The programs slated for closure are Cosmetology and Speech Language Pathology Assistant.


The Cosmetology program operates a full-service salon in a leased building near the campus. The curriculum teaches not only the art and science of cosmetology, but also business and interpersonal skills in the classroom and under actual salon conditions. The salon offers hairstyling and cuts, manicures, pedicures, facials and more to the public. Cutting the program means the loss of two classified positions, two faculty positions (one currently vacant) and the eventual lease savings.

Budget cuts aside,
SCC ready for the future

SCC President Lee Lambert feels that despite the potential cuts,  the college is well positioned for the future.


“We are uniquely situated to move the college forward in a positive way,” he said. Lambert referred to President Barack Obama’s stated focus on healthcare, energy and education.


“We are ahead of the game to pursue resources that may be coming our way,” he said. Lambert cited the renewable energy program, which is the first in the region to produce certified workers for green-collar jobs and the health care information technology program.


He said Obama’s emphasis on reducing high-school dropout rates matches well with SCC’s Learning Center North and Career Education Alternatives programs. “We have the finest dropout retrieval programs in the country.”


In addition, Obama’s focus on expanding public service resonates with SCC’s increased emphasis on incorporating service learning into the curriculum in a broad way.


“We’re ahead of the curve on all of that, thanks to the work done by you,” he said.


Because students take cosmetology classes in sequence, just shuttering the program isn’t possible, said Vice President of Academic Affairs John Backes. While no more students will be admitted to the program, currently enrolled students can complete their degrees, he said. “That’s our promise to those students,” Backes said.


The Speech Language Pathology Assistant program prepares students for jobs with private firms or public agencies that provide speech-language pathology services. Assistants work with speech language pathologists to help those with speech- and hearing-impairment disorders. Cutting the program means two faculty positions would be lost.


Lambert said a bill currently before the state House of Representatives could change the program’s fate. Known as SSB 5601, the legislation sponsored by Sen. Rosa Frankilin, D-Tacoma, would mandate state certification for speech language pathology assistants.

“If that bill is signed into law, the college would re-examine this decision,” Lambert said.


In addition to losing the two programs and the related positions, Lambert said the college will undertake a major reorganization of the Student Success division, which is under the direction of Vice President Tonya Drake. The changes will mean Drake loses two adviser/counselor positions, three classified positions and three administrators.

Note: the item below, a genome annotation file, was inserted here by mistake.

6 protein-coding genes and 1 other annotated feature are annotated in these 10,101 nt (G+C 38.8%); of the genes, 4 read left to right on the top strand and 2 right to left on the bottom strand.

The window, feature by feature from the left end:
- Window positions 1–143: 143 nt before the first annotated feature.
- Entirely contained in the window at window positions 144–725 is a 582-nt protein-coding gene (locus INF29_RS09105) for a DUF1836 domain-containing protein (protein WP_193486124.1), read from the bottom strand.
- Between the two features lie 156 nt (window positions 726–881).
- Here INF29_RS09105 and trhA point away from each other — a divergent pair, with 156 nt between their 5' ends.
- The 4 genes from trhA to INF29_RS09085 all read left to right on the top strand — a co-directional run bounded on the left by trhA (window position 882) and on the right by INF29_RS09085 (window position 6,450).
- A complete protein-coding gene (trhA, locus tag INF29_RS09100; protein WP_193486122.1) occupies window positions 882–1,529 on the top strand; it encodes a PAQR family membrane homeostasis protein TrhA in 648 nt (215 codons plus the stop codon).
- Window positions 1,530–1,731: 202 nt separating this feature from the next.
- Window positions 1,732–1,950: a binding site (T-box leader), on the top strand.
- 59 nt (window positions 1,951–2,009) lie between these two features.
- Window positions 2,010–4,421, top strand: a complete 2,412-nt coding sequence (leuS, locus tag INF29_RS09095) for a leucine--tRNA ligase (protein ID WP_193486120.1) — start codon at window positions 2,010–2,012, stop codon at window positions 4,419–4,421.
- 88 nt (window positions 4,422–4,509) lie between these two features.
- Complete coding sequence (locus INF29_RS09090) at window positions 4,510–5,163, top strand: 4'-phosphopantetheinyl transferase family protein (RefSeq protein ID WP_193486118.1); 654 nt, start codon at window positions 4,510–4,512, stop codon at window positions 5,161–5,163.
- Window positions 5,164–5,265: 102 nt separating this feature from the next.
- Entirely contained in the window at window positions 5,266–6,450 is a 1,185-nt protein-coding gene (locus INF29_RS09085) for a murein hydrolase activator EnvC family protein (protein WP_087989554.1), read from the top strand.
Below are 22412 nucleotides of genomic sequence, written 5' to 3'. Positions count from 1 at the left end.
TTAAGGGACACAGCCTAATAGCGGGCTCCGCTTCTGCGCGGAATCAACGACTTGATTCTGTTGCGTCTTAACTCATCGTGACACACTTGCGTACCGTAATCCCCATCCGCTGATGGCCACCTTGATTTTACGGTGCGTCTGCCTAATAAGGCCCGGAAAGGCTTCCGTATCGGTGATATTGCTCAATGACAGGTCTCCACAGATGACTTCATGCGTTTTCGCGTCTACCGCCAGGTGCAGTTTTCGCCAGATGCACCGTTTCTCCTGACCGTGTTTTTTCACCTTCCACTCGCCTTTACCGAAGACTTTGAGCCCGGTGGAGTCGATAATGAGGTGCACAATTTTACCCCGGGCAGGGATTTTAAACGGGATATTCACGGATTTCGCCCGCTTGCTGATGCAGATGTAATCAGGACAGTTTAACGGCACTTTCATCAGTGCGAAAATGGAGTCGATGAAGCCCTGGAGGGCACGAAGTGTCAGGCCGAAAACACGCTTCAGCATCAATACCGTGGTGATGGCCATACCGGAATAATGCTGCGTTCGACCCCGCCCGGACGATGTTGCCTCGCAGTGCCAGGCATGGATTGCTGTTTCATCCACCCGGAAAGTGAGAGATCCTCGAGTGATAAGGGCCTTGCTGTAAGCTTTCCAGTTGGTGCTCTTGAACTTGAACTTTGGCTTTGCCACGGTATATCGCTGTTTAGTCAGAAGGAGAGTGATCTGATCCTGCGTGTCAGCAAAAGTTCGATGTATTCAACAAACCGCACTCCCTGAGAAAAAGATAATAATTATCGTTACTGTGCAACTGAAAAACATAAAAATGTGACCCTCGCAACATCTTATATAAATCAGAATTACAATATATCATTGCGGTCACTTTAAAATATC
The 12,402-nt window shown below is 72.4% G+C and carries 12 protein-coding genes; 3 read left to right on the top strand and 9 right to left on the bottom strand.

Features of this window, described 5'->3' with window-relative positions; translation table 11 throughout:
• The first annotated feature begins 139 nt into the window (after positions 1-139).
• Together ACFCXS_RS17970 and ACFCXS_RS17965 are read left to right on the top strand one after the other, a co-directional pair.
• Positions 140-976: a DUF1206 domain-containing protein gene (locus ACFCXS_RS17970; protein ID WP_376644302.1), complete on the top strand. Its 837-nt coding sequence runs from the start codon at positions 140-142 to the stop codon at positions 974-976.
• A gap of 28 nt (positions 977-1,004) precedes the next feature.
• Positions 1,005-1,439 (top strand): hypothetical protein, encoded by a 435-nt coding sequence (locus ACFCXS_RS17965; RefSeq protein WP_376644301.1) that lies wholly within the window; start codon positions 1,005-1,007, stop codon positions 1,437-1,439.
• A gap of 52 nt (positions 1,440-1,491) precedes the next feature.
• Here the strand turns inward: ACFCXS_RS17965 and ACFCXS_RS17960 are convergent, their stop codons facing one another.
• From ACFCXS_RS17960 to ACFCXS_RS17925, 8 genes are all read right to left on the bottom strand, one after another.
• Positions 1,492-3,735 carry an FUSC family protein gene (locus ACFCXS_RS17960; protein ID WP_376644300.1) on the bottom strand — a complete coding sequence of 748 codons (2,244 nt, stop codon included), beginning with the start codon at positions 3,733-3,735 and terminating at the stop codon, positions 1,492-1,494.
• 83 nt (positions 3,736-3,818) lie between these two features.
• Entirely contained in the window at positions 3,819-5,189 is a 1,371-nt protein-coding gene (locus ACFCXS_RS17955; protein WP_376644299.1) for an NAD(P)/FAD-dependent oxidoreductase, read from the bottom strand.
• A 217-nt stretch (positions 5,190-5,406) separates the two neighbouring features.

“We think of it as a redesign,” Drake said. “We’re moving toward a one-stop model, with multiple services available at the counter. Right now, we’re an industrial model where we move the student along.”


During a question-and-answer period, Drake was asked if the personnel cross-training needed for the one-stop model had potential disadvantages due to loss of expertise. Drake acknowledged the possibility, but said she and division directors felt the potential advantages presented by added flexibility and the ability to respond to high-traffic periods outweighed possible losses.


Other position cuts include an administrator in Technical Support Services and 11 other faculty positions.


A number of questions were asked about how and why certain faculty positions were identified for reduction.


“We followed the budget committee’s request and used the points of consideration, but we went far beyond that,” Backes said in response to one question. To a similar question posed later, Backes read part of the criteria used to make the choices “as fair as possible” and promised to post the entire document.


Lambert said the budget-reduction plan is the current best estimate of both the level of cuts that will be needed and where to make the slices. He said a trip to Olympia on March 5-6 and meetings with other community colleges presidents as well as elected officials and state staff helped direct his thinking about what would likely be required.


“Our focus is around 10 percent,” he said, adding that translates to about $2.4 million of SCC’s operating budget. “That said, if the economic forecast gets worse and the Legislature does its work, we may have to refocus.”


Lambert also wanted to dispel what he has come to feel are misconceptions of the possible impact from the federal stimulus package. He said the feeling in Olympia is that lawmakers will aim federal money at early learning and K-12 education first, with the leftovers falling to community colleges and four-year schools. He also said that may not be all bad.